“Seven years old (ten for biotech); annual turnover less than AU$5M; and working towards innovation, development or improvement of products or processes or services, or if it is a scalable business model with a high potential of employment generation or wealth creation.”

Queensland Startup Ecosystem Mapping Report

“A company primarily focused on developing innovative digital technology, with a high leverage on labour, an innovative scalable business model, capable of rapid growth, and under five and half years in age.”

LaunchVic

“A business with high impact potential that uses disruptive innovation and/or addresses scalable markets.”

Conditions of a startup

So after reviewing these definitions, what is a startup? Rather than a statement of fact, we can consider certain conditions.

1. Age of organisation

Some definitions use age of the organisation, but this can be problematic. A five-year-old software app can be mature when compared against outliers such as Snapchat and Instagram. By comparison, a pharmaceutical company or battery storage firm may require ten years of trials before going to market.

There can also be questions as to when the clock starts. A technology may be developed as a product in a company for years before emerging into the market overnight as its own entity. A ten-year-old traditional service-based company may develop a new scalable product and release it under its own brand. The startup may operate for 5 years as the founder’s side project before finding its fit. The customers may be government or large corporations that have over 18-month sales cycles.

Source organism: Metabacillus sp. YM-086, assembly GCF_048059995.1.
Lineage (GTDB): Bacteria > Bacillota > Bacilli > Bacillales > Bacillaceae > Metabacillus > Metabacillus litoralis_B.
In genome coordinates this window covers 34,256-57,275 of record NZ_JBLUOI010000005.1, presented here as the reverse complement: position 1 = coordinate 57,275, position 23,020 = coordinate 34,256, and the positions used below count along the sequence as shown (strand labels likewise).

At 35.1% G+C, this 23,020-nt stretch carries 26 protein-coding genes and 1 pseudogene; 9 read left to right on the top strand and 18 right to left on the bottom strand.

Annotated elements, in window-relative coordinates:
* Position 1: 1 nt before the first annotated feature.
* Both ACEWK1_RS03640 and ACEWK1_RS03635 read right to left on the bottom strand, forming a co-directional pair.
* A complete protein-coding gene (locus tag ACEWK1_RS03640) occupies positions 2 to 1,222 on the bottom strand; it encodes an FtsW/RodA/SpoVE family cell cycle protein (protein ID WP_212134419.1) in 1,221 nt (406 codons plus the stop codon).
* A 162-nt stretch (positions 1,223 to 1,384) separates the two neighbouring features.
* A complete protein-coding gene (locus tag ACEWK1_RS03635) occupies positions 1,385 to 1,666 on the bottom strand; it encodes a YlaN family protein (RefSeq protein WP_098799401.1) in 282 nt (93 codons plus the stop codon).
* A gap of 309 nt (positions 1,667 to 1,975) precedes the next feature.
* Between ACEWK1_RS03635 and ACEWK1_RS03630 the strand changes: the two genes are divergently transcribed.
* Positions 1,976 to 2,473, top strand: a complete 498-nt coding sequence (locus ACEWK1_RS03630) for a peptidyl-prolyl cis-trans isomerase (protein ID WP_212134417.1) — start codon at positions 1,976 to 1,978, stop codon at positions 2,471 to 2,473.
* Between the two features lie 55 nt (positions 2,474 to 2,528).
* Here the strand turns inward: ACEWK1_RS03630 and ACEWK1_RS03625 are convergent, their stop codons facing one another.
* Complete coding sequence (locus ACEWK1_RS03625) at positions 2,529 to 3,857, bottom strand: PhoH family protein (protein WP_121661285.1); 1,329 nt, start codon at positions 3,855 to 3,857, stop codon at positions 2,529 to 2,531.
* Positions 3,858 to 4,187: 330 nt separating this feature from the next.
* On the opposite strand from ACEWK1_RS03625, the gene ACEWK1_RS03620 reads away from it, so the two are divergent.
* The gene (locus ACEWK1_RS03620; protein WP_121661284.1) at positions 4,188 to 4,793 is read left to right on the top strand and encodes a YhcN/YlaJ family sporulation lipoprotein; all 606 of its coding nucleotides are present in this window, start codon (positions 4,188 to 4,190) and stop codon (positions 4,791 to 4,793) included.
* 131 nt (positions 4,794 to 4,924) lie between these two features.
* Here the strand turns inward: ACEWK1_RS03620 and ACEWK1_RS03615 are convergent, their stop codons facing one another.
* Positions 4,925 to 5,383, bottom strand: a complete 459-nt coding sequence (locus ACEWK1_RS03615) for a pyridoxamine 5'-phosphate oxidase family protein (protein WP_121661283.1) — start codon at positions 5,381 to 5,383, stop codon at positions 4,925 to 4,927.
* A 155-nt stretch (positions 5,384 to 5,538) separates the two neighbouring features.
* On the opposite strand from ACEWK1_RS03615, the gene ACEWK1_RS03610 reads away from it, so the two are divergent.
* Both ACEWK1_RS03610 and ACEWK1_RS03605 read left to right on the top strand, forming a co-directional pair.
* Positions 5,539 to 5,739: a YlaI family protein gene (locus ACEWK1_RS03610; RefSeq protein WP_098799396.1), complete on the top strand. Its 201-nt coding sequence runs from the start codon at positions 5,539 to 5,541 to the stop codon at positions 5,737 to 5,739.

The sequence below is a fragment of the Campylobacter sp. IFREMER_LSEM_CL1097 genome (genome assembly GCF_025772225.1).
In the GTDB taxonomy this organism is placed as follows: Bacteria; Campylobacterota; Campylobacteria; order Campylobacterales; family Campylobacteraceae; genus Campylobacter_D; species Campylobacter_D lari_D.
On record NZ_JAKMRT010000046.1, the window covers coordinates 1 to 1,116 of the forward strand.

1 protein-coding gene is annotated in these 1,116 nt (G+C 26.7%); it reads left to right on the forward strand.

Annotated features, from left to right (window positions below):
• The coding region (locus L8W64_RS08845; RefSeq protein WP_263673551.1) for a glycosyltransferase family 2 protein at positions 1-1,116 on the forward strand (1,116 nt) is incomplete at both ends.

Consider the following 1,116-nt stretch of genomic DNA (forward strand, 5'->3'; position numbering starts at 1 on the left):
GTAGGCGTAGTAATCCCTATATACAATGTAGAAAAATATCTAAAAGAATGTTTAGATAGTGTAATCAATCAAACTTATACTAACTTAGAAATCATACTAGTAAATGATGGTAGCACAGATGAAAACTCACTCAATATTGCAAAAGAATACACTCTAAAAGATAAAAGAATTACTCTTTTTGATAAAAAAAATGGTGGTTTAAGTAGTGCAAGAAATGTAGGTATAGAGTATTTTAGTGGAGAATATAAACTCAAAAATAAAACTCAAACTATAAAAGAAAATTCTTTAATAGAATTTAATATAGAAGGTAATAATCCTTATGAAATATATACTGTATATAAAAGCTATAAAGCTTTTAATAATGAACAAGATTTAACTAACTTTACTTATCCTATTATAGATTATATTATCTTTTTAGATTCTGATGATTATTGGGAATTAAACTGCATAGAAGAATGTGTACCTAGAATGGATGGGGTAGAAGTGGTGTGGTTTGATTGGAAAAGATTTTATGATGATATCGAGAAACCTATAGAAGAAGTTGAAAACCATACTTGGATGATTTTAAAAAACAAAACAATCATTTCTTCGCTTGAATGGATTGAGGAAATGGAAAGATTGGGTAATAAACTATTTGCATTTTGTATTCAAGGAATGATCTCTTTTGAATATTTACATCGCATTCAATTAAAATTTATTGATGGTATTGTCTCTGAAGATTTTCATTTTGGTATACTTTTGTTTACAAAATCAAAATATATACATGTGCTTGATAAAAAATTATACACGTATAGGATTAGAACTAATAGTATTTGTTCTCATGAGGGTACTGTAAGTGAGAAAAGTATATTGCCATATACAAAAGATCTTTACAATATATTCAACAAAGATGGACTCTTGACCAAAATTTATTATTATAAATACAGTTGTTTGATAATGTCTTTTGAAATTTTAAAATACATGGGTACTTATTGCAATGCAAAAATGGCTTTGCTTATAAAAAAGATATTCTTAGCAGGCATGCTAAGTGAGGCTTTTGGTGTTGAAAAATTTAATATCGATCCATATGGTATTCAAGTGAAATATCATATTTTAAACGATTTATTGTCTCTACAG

These reasons are likely why many of the definitions above do not include specific time requirements.

2. Size and structure

Size can be measured in employees and finances, including revenue and costs. There is a thought that once a company reaches a certain size, it may no longer be considered a startup. This can be based on an assumption that with size comes structure, repeatability, reduced uncertainty, and reduced speed of scale.

Similarly, there are certain assumptions made about structure of the company. It usually needs to be incorporated in some manner to be considered an entity and receive revenue. At the other end, the structure required for a public listing usually precludes the conditions of a startup.

3. Business model, market potential, and scale

The size of the market and potential to scale are two conditions to test whether the business model is appropriate for a startup. Specific questions that need to be answered include: Who are the customers, how many can there be, what channels will you use to access them, and what is the relationship with the customers.